It’s estimated that up to 30% of landlords are considered ‘accidental’ landlords, for example they end up letting their own home because they couldn’t sell it or don’t want to sell it.
Accidental landlords tend to let because they have to, rather than just to make money.
For some it has been a great decision, they have managed to make money and even build a buy to let portfolio off the back of letting their first home.
However for others it has not worked out at all.
Some have seen a home they once loved ruined through damage while others have not received rent for months at a time and ended up being owed thousands or tens of thousands of pounds.
So, as always with property, there are winners and losers.
Before you sell or rent your existing home and buy another, it is vital to take expert financial and tax advice to understand the pros & cons of each route.
Renting your home
- Potentially help you move home if you’re only moving away temporarily or can’t sell the property.
- The hassle of renting can be outsourced to a quality agent.
- A decent tenant will pay rent on time and take care of your property.
- You can make an income and secure capital growth from retaining the existing property and letting it.
- You may need to invest money ensuring the property meets the legal requirements e.g. fit a new fuse box or put in a new boiler.
- Tenants can cause damage to your home (even setting up cannabis farms), which may/may not be covered by your landlord insurance.
- Taking on additional debt may result in losing both homes if prices fall and/or you default on mortgages.
- Keeping up with new and the existing 400+ rules and regulations to let a home is difficult and if you don’t, you can be fined up to £30,000 for non-compliance.
- If the tenant stops paying the rent, you can lose income and end up having to pay out a lot of costs keeping the property going. This can also happen when the property doesn’t let (referred to as ‘void periods’).
- Renting a property can be expensive to maintain and can cost more than the rent you receive.
- Taxation on ‘second homes’ including buy to let can be much higher than investing money in other ways.
Selling your home
- You can spend more on your next home.
- Any additional money you spend on a new home means when you sell, the gain is free of Capital Gains Tax.
- It allows you to move on with your new life.
- It allows you to release equity to spend or reinvest in less risky investments.
- Less hassle: no unexpected repair bills, tenant damage or voids.
- Not putting all your eggs in ‘one basket’ relying on one property to deliver a return.
- You may be selling off a lucrative asset that grows substantially in value.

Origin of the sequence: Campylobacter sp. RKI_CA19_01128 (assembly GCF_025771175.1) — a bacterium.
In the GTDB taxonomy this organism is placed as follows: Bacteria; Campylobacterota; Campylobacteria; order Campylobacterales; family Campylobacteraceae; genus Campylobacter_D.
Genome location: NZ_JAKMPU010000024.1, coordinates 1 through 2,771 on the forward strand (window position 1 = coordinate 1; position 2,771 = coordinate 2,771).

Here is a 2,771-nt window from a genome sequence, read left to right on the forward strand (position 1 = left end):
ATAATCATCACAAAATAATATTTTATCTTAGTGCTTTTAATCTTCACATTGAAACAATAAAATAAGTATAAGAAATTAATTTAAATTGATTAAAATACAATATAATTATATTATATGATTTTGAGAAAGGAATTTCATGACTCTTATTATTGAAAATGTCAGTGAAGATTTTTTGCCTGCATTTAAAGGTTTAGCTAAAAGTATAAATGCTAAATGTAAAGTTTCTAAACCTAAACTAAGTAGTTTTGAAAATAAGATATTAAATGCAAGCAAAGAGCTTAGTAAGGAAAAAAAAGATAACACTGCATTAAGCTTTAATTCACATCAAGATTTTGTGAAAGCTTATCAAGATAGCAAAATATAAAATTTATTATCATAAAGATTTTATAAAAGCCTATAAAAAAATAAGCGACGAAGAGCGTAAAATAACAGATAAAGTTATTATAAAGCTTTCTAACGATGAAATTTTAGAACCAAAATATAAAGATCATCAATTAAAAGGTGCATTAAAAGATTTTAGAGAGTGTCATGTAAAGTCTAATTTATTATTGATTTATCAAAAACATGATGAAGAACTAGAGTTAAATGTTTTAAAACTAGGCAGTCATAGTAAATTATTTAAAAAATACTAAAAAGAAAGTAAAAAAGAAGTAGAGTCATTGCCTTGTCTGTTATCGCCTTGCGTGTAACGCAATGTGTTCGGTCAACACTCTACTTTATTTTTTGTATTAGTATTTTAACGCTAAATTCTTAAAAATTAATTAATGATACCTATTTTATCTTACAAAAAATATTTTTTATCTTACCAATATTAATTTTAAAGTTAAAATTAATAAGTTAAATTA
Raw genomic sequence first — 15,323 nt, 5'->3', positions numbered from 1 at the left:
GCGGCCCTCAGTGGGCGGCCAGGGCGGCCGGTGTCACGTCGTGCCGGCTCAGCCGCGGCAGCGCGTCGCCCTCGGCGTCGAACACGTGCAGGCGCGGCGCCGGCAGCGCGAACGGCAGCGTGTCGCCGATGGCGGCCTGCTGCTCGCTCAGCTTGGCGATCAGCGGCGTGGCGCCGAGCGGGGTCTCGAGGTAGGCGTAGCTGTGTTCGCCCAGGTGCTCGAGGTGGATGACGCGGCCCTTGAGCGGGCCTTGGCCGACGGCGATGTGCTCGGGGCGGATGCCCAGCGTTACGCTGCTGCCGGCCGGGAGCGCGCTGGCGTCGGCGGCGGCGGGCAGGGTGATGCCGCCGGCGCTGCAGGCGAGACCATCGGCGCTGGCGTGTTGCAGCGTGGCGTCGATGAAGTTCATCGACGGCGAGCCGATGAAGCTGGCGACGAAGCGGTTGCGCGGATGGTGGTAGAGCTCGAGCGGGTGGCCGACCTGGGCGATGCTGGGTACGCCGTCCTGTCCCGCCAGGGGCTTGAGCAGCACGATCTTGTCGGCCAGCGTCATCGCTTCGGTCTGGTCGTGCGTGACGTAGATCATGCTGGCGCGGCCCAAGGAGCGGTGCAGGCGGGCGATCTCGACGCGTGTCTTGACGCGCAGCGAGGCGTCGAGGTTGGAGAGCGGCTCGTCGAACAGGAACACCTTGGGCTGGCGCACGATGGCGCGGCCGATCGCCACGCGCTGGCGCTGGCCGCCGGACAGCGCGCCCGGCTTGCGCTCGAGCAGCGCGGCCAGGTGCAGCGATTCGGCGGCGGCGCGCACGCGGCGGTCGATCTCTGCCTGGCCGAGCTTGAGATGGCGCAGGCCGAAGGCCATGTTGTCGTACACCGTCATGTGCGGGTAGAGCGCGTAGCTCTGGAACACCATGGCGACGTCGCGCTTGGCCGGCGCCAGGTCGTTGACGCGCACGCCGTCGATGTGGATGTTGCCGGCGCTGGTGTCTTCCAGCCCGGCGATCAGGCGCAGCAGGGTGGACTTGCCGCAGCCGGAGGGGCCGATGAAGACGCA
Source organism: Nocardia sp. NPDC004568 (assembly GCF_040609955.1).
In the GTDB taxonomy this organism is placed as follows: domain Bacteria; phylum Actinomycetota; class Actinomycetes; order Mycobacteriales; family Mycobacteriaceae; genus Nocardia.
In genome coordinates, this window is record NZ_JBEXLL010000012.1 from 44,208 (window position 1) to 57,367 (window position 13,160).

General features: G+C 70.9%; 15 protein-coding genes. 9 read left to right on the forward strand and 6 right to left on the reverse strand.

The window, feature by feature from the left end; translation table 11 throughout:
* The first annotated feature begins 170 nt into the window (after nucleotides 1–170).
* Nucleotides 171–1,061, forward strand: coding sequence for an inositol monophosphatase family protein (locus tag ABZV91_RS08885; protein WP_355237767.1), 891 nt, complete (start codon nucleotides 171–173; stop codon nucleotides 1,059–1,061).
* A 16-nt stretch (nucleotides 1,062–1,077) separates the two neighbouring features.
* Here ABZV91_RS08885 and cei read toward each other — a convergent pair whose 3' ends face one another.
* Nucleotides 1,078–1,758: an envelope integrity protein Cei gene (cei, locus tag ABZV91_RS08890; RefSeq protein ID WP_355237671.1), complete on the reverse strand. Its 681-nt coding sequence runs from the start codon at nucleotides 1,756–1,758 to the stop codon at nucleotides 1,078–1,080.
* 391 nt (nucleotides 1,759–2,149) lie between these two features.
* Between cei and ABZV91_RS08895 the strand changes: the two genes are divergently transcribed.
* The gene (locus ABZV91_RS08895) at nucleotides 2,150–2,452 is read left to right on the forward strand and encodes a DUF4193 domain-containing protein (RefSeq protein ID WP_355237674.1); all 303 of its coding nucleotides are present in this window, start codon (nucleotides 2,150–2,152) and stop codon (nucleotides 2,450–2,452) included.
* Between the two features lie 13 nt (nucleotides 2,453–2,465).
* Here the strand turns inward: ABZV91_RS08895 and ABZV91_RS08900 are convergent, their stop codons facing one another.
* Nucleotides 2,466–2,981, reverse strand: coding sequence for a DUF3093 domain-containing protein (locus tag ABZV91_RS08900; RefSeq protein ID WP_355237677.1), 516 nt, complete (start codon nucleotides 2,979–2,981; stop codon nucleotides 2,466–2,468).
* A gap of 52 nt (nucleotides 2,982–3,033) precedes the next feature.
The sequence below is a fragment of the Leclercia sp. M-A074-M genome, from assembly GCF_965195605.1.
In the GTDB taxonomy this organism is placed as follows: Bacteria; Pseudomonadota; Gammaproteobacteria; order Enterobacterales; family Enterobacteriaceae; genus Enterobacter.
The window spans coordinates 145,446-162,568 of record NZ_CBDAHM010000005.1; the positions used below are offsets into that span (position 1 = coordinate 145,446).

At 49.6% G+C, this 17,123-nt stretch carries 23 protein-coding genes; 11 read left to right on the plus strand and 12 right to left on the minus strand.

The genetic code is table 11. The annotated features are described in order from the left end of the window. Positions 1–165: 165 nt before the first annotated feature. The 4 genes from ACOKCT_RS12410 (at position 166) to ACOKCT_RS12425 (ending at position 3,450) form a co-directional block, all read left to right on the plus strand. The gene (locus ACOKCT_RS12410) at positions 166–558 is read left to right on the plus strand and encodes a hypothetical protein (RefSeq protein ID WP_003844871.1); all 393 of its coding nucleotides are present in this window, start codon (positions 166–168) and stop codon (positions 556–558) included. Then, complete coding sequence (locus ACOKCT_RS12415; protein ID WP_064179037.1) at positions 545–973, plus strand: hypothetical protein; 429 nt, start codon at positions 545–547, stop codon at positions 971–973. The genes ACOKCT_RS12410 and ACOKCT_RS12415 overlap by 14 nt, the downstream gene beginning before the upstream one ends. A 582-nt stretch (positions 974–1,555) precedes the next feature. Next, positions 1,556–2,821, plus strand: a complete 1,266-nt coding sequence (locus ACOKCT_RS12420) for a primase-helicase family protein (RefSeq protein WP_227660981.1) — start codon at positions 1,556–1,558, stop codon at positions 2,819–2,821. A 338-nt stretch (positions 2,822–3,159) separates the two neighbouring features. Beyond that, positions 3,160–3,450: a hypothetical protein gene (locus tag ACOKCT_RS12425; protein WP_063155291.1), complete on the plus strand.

- If the property is in negative equity you may have to use spare cash to pay off and redeem the mortgage.
- The property may earn a good income and contribute to your pension in the future.
- It may take time to sell, putting off your ability to move to a new area/property.
- Emotionally it can be difficult to part with a family home.
When does renting your home make sense?
Before you assume it’s a good idea to let the property out, it is worth analysing the implications in the future, at least by 5 or even 10 years.
Here are the ten steps you need to take to make sure you understand the implications of selling versus renting from a financial perspective:
- Find out what the rental market is like for your existing home, not just now but in the future.
- Forecast what your existing home would be worth in the future – has it already benefited from huge capital growth over the last few years and these rises are now slowing or is there a reason for a potential big uplift, such as new transportation?
- Understand the true costs of renting a property, including what upgrades are required to let legally to tenants – These may cost several thousands of pounds.
- Work out if you can afford the new property you want and cover the costs of the existing property, especially if you haven’t any rent coming in.
- Ensure you understand the tax implications of earning rent and securing capital growth from the property. Will you lose any benefits such as child benefit if the rental income takes your earnings over £50,000?
- Compare the returns (net of tax) of renting a property versus investing the same amount of equity in other investments, such as financial instruments / markets.
- Check if your existing lender on your first home would allow you to retain the current mortgage terms (and rates), how long for and at what cost (if any).
- Understand the implications and how you can insure against the risks of letting. These include: voids, tenant damage, loss of rent, eviction costs, job loss and sickness, all of which can make it difficult to let and own a home at the same time.
- Find out if you need to be licensed or registered as a landlord (you do in Northern Ireland, Wales, Scotland) or if the property requires a license from the local authority to be let. Know the costs and how you will abide by and keep up with the national and local laws.
- Work out how long you intend to keep the rental property for and if you plan to buy more properties, check if your lender allows this and if they need a formal business plan.
Thinking of selling or renting your home?
If you want an idea of what your home might be worth to sell and what your home would achieve on the rental market, get in touch with the team on 0121 430 4448 or email firstname.lastname@example.org and we will be more than happy to provide you with whatever information you need.